Communist Party USA
quadrennial National Convention. Article VI, Section 3 of the 2001 Constitution lays out certain positions as non-negotiable: "struggle for the unity of the working class, against all forms of national oppression, national chauvinism, discrimination and segregation, against all racist ideologies and practices… against all manifestations of male supremacy and discrimination against women… against homophobia and all manifestations of discrimination against gays, lesbians, bisexuals and transgender people…"[3] Among the points in the party’s "Immediate Program" are a $12/hour minimum wage for all workers, national universal health care, and opposition to privatization of United States Social Security. Economic measures such as increased taxes on "the rich and corporations," "strong regulation" of the financial industry, "regulation and public ownership of utilities," and increased federal aid to cities and states; opposition to the Iraq War and other military interventions; opposition to free trade treaties such as the North American Free Trade Agreement (NAFTA); nuclear disarmament and a reduced military budget; various civil rights provisions; campaign finance reform including public financing of campaigns; and election law reform, including Instant Runoff Voting.[4]

Bill of Rights socialism
The Communist Party USA emphasizes a vision of socialism as an extension of American democracy. Seeking to "build socialism in the United States based on the revolutionary traditions and struggles" of American history, the CPUSA promotes a conception of "Bill of Rights Socialism" that will "guarantee all the freedoms we have won over centuries of struggle, and also extend the Bill of Rights to include freedom from unemployment" – as well as freedom "from poverty, from illiteracy, and from discrimination and oppression."[5] Reiterating the idea of property rights in socialist society as it is outlined in Karl Marx’s Communist Manifesto[6], the Communist Party emphasizes that

The CPUSA constitution and program
According to its 2001 Constitution, the party operates on the principle of democratic centralism, its highest authority being the


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"Many myths have been propagated about socialism. Contrary to rightwing claims, socialism would not take away the personal private property of workers," but "the private ownership of major industries, financial institutions, and other large corporations, and the excessive luxuries of the super-rich."[5] Rather than making all wages entirely equal, the Communist Party USA holds that building socialism would entail "eliminating private wealth from stock speculation, from private ownership of large corporations, from the export of capital and jobs, and from the exploitation of large numbers of workers."[5]

Communist Party USA
The Communist Party believes that "class struggle starts with the fight for wages, hours, benefits, working conditions, job security, and jobs. But it also includes an endless variety of other forms for fighting specific battles: resisting speed-up, picketing, contract negotiations, strikes, demonstrations, lobbying for pro-labor legislation, elections, and even general strikes."[5] The Communist Party’s national programs understands that workers who struggle "against the capitalist class or any part of it on any issue with the aim of improving or defending their lives" are part of the class struggle.[5]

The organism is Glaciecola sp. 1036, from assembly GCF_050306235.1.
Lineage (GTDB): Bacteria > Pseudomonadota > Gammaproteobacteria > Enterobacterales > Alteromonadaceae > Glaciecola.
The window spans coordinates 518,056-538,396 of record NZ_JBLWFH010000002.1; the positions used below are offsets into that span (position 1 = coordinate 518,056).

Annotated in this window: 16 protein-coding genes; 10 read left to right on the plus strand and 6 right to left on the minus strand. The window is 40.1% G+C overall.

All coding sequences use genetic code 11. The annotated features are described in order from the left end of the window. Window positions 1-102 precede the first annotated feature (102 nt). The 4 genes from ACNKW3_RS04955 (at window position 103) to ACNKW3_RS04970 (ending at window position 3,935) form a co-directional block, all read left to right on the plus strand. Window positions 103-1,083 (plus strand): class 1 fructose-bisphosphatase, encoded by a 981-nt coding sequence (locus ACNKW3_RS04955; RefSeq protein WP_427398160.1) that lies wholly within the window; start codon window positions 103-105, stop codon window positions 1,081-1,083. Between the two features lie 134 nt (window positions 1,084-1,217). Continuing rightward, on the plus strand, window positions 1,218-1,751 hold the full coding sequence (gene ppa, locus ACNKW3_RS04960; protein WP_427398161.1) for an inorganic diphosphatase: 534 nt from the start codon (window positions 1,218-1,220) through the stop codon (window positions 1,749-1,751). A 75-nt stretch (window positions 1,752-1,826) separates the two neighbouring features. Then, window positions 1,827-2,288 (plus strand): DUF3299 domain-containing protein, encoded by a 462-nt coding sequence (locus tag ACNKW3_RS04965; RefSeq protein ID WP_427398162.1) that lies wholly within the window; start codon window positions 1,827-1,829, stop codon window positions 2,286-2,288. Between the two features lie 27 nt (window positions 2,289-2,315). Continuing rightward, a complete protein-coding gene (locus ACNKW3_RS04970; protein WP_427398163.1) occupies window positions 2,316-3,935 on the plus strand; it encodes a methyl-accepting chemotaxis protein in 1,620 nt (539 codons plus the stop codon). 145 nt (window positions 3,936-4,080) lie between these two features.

Imperialism & war
The Communists maintain that developments within the foreign policy of the United States – as reflected in the rise of neoconservatives and other groups associated with right-wing politics – have developed in tandem with the interests of large-scale capital such as the multinational corporations. The state thereby becomes thrust into a proxy role that is essentially inclined to help facilitate "control by one section of the capitalist class over all others and over the whole of society."[5] Accordingly, the Communist Party holds that right-wing policymakers such as the neoconservatives, steering the state away from working-class interests on behalf of a disproportionately powerful capitalist class, have "...demonized foreign opponents of the U.S., covertly funded the rightwing-initiated civil war in Nicaragua, and gave weapons to the Saddam Hussein dictatorship in Iraq. They picked small countries to invade, including Panama and Grenada, testing new military equipment and strategy, and breaking down resistance at home and abroad to U.S. military invasion as a policy option."[5] From its ideological framework, the Communist Party understands imperialism as the pinnacle of capitalist development: the state, working on behalf of the few who wield disproportionate power, assumes the role of proffering "phony rationalizations" for economically-driven imperial ambition as a means to promote the sectional economic interests of big business.[5]